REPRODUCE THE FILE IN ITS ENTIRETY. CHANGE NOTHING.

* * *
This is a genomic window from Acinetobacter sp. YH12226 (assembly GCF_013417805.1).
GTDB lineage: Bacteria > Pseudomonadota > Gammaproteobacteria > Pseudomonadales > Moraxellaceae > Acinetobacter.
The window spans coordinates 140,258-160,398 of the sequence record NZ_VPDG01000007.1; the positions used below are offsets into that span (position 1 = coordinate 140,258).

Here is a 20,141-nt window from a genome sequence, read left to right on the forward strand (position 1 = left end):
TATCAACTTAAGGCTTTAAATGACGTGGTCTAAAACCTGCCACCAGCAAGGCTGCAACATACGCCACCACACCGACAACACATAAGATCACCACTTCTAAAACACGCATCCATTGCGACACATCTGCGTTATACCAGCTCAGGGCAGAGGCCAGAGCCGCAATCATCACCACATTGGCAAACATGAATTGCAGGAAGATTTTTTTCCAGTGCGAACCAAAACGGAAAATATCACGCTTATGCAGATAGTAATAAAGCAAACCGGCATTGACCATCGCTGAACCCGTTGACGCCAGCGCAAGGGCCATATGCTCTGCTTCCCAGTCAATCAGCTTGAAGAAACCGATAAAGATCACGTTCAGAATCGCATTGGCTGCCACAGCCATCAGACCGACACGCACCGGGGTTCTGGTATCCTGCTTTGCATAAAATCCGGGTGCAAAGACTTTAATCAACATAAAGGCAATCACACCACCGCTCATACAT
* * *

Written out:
This is a genomic window from Acinetobacter sp. YH12226 (assembly GCF_013417805.1).
GTDB lineage: Bacteria > Pseudomonadota > Gammaproteobacteria > Pseudomonadales > Moraxellaceae > Acinetobacter.
The window spans coordinates 140,258-160,398 of the sequence record NZ_VPDG01000007.1; the positions used below are offsets into that span (position 1 = coordinate 140,258).

Here is a 20,141-nt window from a genome sequence, read left to right on the forward strand (position 1 = left end):
TATCAACTTAAGGCTTTAAATGACGTGGTCTAAAACCTGCCACCAGCAAGGCTGCAACATACGCCACCACACCGACAACACATAAGATCACCACTTCTAAAACACGCATCCATTGCGACACATCTGCGTTATACCAGCTCAGGGCAGAGGCCAGAGCCGCAATCATCACCACATTGGCAAACATGAATTGCAGGAAGATTTTTTTCCAGTGCGAACCAAAACGGAAAATATCACGCTTATGCAGATAGTAATAAAGCAAACCGGCATTGACCATCGCTGAACCCGTTGACGCCAGCGCAAGGGCCATATGCTCTGCTTCCCAGTCAATCAGCTTGAAGAAACCGATAAAGATCACGTTCAGAATCGCATTGGCTGCCACAGCCATCAGACCGACACGCACCGGGGTTCTGGTATCCTGCTTTGCATAAAATCCGGGTGCAAAGACTTTAATCAACATAAAGGCAATCACACCACCGCTCATACAT